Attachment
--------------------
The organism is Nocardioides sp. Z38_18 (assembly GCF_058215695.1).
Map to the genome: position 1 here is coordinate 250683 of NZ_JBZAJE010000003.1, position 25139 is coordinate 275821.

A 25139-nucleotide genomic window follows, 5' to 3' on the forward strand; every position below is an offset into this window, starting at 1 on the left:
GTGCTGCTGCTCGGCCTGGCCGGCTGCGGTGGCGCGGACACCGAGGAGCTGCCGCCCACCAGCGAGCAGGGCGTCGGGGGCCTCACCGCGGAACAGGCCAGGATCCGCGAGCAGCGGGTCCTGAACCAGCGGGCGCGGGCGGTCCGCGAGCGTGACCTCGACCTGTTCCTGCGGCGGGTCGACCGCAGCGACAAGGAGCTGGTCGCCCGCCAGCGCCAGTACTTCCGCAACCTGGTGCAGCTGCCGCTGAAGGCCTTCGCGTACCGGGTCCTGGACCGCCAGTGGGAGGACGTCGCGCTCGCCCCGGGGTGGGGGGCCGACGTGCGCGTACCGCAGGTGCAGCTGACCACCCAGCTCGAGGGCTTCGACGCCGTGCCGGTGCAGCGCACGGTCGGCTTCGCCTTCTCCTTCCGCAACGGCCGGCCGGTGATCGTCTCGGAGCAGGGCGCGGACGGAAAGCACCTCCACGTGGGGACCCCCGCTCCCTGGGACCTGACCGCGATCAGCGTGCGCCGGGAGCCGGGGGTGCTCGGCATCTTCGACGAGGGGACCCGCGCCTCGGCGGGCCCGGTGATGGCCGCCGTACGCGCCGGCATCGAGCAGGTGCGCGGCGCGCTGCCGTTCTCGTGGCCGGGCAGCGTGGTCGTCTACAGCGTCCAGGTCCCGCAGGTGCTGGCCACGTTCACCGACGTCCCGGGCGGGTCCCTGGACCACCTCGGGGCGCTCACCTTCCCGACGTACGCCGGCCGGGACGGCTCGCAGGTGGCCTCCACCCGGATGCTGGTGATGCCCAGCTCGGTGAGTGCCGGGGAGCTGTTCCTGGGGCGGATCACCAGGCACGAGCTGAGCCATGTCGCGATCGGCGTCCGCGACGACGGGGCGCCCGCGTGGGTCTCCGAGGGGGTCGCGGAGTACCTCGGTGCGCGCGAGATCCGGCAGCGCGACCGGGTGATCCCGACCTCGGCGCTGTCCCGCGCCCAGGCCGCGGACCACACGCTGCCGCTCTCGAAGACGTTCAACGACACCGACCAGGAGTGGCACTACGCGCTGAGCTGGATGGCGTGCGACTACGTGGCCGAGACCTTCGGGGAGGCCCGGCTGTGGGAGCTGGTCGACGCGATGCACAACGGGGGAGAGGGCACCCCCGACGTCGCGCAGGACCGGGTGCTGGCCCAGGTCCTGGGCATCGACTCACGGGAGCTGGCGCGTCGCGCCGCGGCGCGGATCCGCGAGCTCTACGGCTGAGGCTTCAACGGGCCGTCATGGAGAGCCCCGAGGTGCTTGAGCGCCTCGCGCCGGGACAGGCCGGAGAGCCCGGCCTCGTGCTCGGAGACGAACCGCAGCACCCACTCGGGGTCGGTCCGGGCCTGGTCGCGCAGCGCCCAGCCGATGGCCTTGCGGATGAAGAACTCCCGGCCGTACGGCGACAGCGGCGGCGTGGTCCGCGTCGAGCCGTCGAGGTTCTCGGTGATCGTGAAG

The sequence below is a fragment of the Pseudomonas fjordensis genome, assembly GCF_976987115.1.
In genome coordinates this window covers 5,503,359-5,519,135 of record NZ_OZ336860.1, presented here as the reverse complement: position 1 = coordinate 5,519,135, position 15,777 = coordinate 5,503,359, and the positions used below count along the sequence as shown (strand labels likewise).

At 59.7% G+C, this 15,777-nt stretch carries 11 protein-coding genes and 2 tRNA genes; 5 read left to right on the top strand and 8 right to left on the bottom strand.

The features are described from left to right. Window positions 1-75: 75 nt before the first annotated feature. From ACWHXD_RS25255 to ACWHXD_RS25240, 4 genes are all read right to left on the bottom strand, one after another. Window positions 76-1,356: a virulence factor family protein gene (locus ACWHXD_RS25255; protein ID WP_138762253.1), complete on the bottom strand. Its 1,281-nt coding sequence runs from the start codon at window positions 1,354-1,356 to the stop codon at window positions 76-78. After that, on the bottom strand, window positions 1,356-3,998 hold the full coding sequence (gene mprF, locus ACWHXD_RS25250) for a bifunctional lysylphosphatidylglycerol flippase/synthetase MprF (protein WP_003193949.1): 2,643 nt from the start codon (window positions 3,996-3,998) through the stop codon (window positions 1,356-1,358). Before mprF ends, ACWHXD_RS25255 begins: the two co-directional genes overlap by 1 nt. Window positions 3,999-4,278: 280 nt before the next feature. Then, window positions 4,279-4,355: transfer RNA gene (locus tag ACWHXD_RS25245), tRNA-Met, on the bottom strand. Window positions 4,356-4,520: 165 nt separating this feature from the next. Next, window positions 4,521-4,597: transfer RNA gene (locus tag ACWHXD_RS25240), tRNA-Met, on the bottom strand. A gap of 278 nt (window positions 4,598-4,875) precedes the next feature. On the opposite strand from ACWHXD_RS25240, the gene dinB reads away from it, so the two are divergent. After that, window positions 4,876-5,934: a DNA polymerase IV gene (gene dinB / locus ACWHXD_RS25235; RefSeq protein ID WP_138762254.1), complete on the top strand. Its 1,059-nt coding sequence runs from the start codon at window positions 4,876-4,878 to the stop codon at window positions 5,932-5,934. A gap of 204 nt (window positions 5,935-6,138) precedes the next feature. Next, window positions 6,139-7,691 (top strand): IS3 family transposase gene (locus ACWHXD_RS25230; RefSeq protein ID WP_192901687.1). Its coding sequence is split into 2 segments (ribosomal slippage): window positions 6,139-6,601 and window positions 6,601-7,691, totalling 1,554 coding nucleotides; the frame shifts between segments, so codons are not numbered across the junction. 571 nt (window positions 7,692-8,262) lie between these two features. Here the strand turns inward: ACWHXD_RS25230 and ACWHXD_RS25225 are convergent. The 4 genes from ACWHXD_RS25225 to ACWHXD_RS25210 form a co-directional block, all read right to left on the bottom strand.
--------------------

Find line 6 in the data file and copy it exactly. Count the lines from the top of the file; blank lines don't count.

In genome coordinates this window covers 5,503,359-5,519,135 of record NZ_OZ336860.1, presented here as the reverse complement: position 1 = coordinate 5,519,135, position 15,777 = coordinate 5,503,359, and the positions used below count along the sequence as shown (strand labels likewise).